Wine Drinkers Suffer as Government Meddles with VAT Cut and Battles Binge Drinking

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Wine drinkers and retailers have expressed shock to the government's proposals of increasing the duty on alcohol to help fund the reduction in VAT from 17.5% to 15%. It is felt that these price hikes will mostly hurt the pockets of law-abiding social drinkers and will do little to battle binge drinking.

This year's budget will see wine drinkers suffer again

By calling everything binge-drinking you miss the point.

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Essential Fine Wines have today issued a statement saying that the government's war on the drinks industry with excessive duty hikes will not help the problem of binge drinking but will only drive another nail in the coffin for British companies and hurt the pockets of law-abiding social drinkers in these testing economic times.

In Alistair Darling's Pre-Budget statement, despite the promised VAT cut from 17.5% to 15%, the duty on alcohol would also rise by 8%. This 8% duty rise has ensured that all wine, beer and spirits prices will once again rise above the rate of inflation in the hope that an extra £1.5 billion in tax will be raised from drinkers over the next three years.

Critics of the latest tax increase have claimed that the Chancellor is penalising law-abiding drinkers for the behaviour of a minority of irresponsible binge-drinkers.

A spokesperson from Essential Fine Wines commented;

"The nation's binge-drinking culture, said to cost £20bn a year, is being tackled by both ineffective and expensive government schemes, such as drinks labelling, but mostly by price hikes which effectively price-out people's ability to afford and enjoy alcoholic drinks."

"They are targeting large numbers of middle-class couples who enjoy a bottle of wine over dinner in addition to the targeted very small minority of lager louts who cause chaos in town centres."

Jeremy Beadles, chief executive of the WSTA has condemned the recent government move and said:

"This year he will have increased tax on alcohol by a massive 17 per cent, hurting consumers when they have little else to cheer about."

Although doctors and addiction groups have welcomed the increases in alcohol duty, saying it would help cut down on problem drinking, there is evidence to suggest that the price of drink is not a determining factor to the binge drinking problem. New research from Datamonitor has suggested that the social aspect of drinking is so important for British consumers that they are willing to put up with the higher prices charged in pubs, bars and clubs. British drinkers are among the biggest spenders on alcohol in Europe, spending on average £1,272 per person per year.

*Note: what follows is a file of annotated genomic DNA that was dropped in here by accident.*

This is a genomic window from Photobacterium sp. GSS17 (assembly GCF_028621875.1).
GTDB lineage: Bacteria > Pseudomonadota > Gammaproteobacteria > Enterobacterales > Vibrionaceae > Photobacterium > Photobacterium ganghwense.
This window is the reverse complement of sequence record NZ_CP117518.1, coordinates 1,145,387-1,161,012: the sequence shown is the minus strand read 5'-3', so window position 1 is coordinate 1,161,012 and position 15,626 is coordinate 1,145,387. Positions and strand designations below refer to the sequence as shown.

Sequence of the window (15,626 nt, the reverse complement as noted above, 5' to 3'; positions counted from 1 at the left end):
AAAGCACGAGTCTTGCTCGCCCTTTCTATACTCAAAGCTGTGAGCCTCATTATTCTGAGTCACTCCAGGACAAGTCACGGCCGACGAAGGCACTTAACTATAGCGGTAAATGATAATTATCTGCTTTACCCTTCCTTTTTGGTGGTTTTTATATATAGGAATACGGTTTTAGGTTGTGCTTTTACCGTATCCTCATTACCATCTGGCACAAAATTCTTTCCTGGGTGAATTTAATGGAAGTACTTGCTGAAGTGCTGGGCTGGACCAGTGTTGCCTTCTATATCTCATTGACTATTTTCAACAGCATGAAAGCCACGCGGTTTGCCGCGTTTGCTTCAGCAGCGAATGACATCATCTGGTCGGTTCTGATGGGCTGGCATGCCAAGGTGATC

Coupled with the increase in duty on alcoholic beverages, government strategies have purposefully targeted all consumers of alcohol. Caroline Flint the government's health minister has widened the focus beyond teenagers and binge drinkers.

"We want to target the older drinkers, those that are maybe drinking one or two bottles of wine at home each evening. They do not realise the damage they are doing to their health and that they risk developing liver disease," a Whitehall source said.

The public funded campaign purposefully covers everything "from out-of-control revellers in city centres on a Saturday night to people regularly cracking open too many bottles of wine at home on weekday evenings".

However, critics say that these government schemes do not tackle the cause of the problem and are a serious waste of public money in difficult economic times. Josie Appleton, of the Manifesto Club, a civil liberties group, has said "Binge-drinking is a problem to do with drinking to escape."

"The vast majority of drinking is not a problem and a bottle of wine over dinner for two is perfectly normal"

"By calling everything binge-drinking you miss the point."

Kevin Allen, founder of Essential Fine Wines openly condemned the government's current stance and has said that:

"There are undoubtedly growing numbers of people turning up in hospital with drink-related diseases and injuries. This is unacceptable and stretches our National Health Service unneccessarily in difficult times. However, I would like to know how many of these incidents were due to middle-aged couples 'binge drinking' 3 large glasses of wine with their meal at home."

"We need to support our own businesses in these difficult economic times. With ever increasing price hikes people will just travel to France to purchase wine and other products, where wine is taxed at 2p per bottle instead of over £1.20 in this country. Then the government will receive no income at all and our businesses will be affected too."

"With these price increases the government is lumping all drinkers together into the anti-social bracket. In my mind there are two distinct types, those that drink for the taste of the drink and those that drink for the effect that consuming the alcohol gives them. I believe that we should target each group differently."

Essential Fine Wines is an impartial wine information site, allowing lovers of wine to find their favourites. Visitors can discuss their experiences and give opinions on different wine matters by writing reviews or visiting the wine blog. The site also has extensive sections covering premixed wine cases and wine gifts.

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